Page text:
In a March 17 status report filed in federal court in Santa Ana, Calif., Toyota and lawyers representing the plaintiffs said they had reached agreements in principle to settle 131 cases. The carmaker is trying to settle more than 300 cases, according to the filing.

Terms of the settlements weren't disclosed.

The economic-loss agreement and today's penalty bring the automaker's legal payouts to almost $3 billion. Toyota may earn $19 billion in the 2014 fiscal year, the average of analyst estimates.

Toyota surrendered global auto sales leadership to Detroit-based GM in 2011 after Japan's tsunami and floods in Thailand disrupted production. The automaker has regained the global sales crown the past two years and is again ranked at or near the top of automotive quality ratings.

"The reality is the consumer has moved on from Toyota a long time ago," said Alan Baum, an analyst at Baum & Associates in West Bloomfield, Michigan. "In the market this had a six to nine month impact. Toyota has recovered, and it had some advantages because of its consumer loyalty. In the long term, it didn't necessarily affect the volume of vehicles sold by the company, but it may have affected the price they could achieve."


US Announces $1.2B Toyota Settlement

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12 Comments

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scottee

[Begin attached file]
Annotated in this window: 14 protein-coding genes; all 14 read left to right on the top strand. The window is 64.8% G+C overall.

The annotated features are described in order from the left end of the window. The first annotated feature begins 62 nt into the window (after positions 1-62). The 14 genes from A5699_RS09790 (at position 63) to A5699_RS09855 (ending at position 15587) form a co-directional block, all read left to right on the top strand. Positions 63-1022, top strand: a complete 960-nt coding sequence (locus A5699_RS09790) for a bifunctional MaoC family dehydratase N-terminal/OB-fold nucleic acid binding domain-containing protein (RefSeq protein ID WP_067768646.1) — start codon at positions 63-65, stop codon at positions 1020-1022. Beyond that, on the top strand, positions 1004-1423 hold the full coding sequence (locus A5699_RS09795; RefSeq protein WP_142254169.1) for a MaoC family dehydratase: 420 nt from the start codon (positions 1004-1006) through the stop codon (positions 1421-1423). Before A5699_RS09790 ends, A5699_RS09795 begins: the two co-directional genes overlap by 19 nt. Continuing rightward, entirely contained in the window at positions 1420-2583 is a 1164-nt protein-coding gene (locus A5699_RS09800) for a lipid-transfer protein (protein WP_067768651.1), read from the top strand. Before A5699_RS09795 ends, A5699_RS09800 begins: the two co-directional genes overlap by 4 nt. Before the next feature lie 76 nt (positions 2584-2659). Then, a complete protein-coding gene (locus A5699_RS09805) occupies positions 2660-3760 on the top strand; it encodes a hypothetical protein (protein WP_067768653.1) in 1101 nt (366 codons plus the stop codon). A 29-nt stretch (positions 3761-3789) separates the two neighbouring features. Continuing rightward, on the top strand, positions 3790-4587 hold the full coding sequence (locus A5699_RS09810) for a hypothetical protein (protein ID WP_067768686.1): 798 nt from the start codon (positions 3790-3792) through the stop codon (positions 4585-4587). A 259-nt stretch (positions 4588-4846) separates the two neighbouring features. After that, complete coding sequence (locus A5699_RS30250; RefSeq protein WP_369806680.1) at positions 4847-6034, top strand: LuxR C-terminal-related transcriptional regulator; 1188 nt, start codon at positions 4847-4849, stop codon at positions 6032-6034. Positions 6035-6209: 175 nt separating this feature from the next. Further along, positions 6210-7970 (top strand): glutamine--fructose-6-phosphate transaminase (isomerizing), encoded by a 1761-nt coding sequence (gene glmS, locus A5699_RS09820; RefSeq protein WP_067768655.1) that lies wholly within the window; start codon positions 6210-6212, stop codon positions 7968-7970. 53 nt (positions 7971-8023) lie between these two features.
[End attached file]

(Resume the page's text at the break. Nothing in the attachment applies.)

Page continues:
I wonder if GM is going to pay $1 billion? and where does this money go? for what?

March 19 2014 at 3:21 PM Report abuse rate up rate down Reply
Oyster

Another government theft from those actually "damaged" - why should the gov get any $ - Toyota should send compensation to all who owned a recalled vehicle. Hard to find a sicker bunch of criminals than the mentally damaged working at DOJ.

March 19 2014 at 10:34 AM Report abuse +2 rate up rate down Reply
1 reply to Oyster's comment
scottee

perhaps in congress?

March 19 2014 at 3:22 PM Report abuse rate up rate down Reply
TINKDAY

Are these fines ever paid, is the full amount paid and are fines a write off on taxes?

March 19 2014 at 10:31 AM Report abuse rate up rate down Reply
acqcon

Numerous tests were made by government agencies and Toyota, and they couldn't find a problem with the accelerator. This simply more goon activity by the DOJ.

March 19 2014 at 9:54 AM Report abuse +1 rate up rate down Reply